My Indian Nerve brethren have already expressed eloquently their thoughts on Batman v Superman (make sure to read Asif Shaikh‘s and Arindam Sen’s reviews). Since they’ve covered good ground between them, I thought I’d take a different approach to talking about this movie, and so I offer thoughts on what I liked, what I disliked and what excites me about the future. I hereby title these lists Dope (adjective), Nope (exclamation) and Hope (noun).
Be warned – this article contains SPOILERS, as well as speculation about future movies.
The Boyhood Dream Comes True
As a boy, I spent countless hours in my local library reading superhero comics. While Marvel has perfectly translated the comic book experience to the screen, I’ve always leaned towards the DC side of the fence, and longed for an adaptation that does justice (Haha, pun) to my childhood heroes. The Richard Donner Superman films, though wonderful, were limited by the constraints of their time. Christopher Nolan’s Dark Knight trilogy was magnificent, but too grounded to be an out-and-out comic book experience. The other scattered films that appeared over the years have ranged from decent to awful. But something about BvS just clicked for me: the sheer beauty of the visuals, the awe-inspiring action, the fight sequences choreographed with reverent nods to iconic comic book storylines and the delicious promise of more to come. Have you ever heard an old song on the radio and been vividly transported back to the time you first heard it? That priceless blend of joy, melancholy and nostalgia is what I experienced over and over during this film.
Sixty Seven Percent of the Holy Trinity
Two years ago, Hulk Hogan, Stone Cold Steve Austin and The Rock stood in the same ring to kick off Wrestlemania XXX. It was a giddy moment for me, but soon eclipsed by the news that I would soon see an even holier trinity sharing screen space: Superman, Batman and Wonder Woman. Do they deliver as well as that other trio did? Well, mostly. I hated Zack Snyder’s interpretation of Superman in Man of Steel, and although Supes is handled better in BvS, his characterization is still a tad knotty for my taste. But Great Caesar’s Ghost, did they get Batman and Wonder Woman right or what?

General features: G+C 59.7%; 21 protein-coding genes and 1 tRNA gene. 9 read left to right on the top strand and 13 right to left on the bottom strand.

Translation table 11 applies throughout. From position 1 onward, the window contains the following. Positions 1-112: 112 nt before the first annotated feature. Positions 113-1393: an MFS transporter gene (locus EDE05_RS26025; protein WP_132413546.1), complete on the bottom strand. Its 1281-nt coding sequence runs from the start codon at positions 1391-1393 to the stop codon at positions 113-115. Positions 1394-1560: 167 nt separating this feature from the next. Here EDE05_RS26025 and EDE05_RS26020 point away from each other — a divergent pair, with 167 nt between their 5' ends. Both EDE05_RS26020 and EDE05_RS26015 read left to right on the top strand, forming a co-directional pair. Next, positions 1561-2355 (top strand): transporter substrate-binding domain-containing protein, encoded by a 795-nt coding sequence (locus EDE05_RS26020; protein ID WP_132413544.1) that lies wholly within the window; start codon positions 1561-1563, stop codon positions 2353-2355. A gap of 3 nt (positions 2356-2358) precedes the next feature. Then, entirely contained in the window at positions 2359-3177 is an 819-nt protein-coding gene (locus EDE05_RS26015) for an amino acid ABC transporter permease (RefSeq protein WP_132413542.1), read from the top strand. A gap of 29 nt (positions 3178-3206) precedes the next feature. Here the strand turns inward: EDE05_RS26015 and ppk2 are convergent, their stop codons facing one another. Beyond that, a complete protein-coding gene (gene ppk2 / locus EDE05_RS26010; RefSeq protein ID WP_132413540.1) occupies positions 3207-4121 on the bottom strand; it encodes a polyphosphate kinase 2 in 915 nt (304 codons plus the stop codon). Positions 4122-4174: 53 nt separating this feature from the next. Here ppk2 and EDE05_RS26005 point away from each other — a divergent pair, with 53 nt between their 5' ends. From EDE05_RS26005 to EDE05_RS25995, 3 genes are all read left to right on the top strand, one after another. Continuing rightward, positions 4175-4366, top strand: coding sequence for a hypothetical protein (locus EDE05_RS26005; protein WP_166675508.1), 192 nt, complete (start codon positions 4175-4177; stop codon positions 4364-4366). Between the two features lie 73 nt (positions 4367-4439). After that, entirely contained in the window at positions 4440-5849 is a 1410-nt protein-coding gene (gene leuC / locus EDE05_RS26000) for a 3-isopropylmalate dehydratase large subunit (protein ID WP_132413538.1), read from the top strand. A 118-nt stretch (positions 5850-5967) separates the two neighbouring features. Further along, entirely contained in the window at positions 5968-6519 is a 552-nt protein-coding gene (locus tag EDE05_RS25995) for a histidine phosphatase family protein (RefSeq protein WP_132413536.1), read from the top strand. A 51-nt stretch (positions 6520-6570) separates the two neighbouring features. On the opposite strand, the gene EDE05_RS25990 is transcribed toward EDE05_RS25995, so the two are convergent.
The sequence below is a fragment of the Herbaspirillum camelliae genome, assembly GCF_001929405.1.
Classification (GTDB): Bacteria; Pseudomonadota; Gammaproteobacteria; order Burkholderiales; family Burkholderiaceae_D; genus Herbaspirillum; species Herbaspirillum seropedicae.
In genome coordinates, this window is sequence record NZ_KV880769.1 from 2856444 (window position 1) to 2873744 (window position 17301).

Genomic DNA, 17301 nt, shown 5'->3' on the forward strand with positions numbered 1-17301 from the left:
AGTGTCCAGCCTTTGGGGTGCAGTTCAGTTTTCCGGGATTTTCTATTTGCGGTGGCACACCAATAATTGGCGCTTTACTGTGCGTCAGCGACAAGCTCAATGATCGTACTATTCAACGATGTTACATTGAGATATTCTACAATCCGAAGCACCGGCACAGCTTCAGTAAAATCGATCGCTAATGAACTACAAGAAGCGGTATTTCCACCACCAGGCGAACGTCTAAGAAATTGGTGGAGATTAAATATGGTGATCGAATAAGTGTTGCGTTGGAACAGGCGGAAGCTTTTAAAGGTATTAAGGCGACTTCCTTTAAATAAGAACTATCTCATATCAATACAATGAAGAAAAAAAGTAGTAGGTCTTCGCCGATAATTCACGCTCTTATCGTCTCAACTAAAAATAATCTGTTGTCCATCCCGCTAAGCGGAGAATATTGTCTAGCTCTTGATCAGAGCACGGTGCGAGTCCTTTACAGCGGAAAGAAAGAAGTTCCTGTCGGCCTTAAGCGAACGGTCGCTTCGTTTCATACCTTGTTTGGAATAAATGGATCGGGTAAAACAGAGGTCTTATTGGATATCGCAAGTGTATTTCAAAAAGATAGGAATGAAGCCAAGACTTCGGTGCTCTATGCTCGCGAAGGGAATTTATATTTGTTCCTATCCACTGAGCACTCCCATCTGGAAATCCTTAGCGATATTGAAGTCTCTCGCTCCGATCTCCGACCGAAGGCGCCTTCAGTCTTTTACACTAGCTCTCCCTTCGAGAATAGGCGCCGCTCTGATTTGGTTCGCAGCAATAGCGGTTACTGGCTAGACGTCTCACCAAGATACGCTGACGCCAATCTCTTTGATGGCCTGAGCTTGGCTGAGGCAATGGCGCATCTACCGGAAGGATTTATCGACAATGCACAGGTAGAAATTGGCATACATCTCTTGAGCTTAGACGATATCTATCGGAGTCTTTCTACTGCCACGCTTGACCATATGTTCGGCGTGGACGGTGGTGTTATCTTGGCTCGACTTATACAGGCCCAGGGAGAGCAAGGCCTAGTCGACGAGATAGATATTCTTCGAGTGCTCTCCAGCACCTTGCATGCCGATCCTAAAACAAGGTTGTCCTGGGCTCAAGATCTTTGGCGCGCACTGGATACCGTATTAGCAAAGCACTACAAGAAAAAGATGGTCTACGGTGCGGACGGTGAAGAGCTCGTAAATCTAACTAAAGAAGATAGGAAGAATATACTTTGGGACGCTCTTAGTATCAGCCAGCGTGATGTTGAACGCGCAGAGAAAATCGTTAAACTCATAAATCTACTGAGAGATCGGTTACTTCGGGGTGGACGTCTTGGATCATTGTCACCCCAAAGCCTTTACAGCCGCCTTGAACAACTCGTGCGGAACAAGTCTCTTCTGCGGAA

For my money, Ben Affleck is now the definitive screen Batman. Previous versions have ranged from the campy (Adam West) to the philosophical (Christian Bale), but this is the Batman we have long needed and deserved – a terrifying tornado of unforgiving rage. There has been much criticism about having Batman kill so freely in this film, but I love that decision. This Batman should strike a chord with anyone who is becoming increasingly angry and disillusioned with the world. It is fascinating to see such an uncompromisingly brutal and violent character positioned as the centerpiece of a new film universe.
While audiences are arguably more familiar with Batman than any other superhero, they needed to be properly introduced to Wonder Woman, and this movie does so handsomely. Gal Gadot only has a few minutes on screen, but she is a scorching show-stealer.
The Dawn of Justice
I am in the minority on this, but I liked how BvS set up the Justice League. The premise that Lex Luthor has been gathering intelligence on ‘meta-humans’ living in secret on our world was an economical way to tie the Justice League into this movie, without further crowding an already cluttered film with four more story threads. True, they could have been a bit more subtle about how a couple of these characters were introduced, particularly Aquaman and Cyborg, but I am intrigued and excited about the direction of the DC Cinematic Universe.
Superman and Friends
Something about the folks in Metropolis isn’t right. Henry Cavill is not a bad actor, but Zack Snyder’s Superman is too grim, conflicted and humourless for my liking. This was one of the biggest issues I had with Man of Steel, and things haven’t changed much in BvS – the only reason it worked this time is because Batman was in the movie too. Compared to him, even this Superman seems genial and well-adjusted.
But it isn’t just Superman – his supporting cast is off as well. Diane Lane is fine as Ma Kent, but Pa Kent (Kevin Costner) could do with some cheering up. Laurence Fishbourne’s Perry White is a below-the-poverty-line ripoff of J Jonah Jameson in the Spider-Man trilogy. Jimmy Olson is weirdly repackaged as a CIA agent, and killed off in a minute. I suppose I am just not on the same page as Snyder when it comes to Superman’s world. Even the lovely Amy Adams, a decade older than Henry Cavill, seems miscast as Lois Lane. But speaking of bad casting….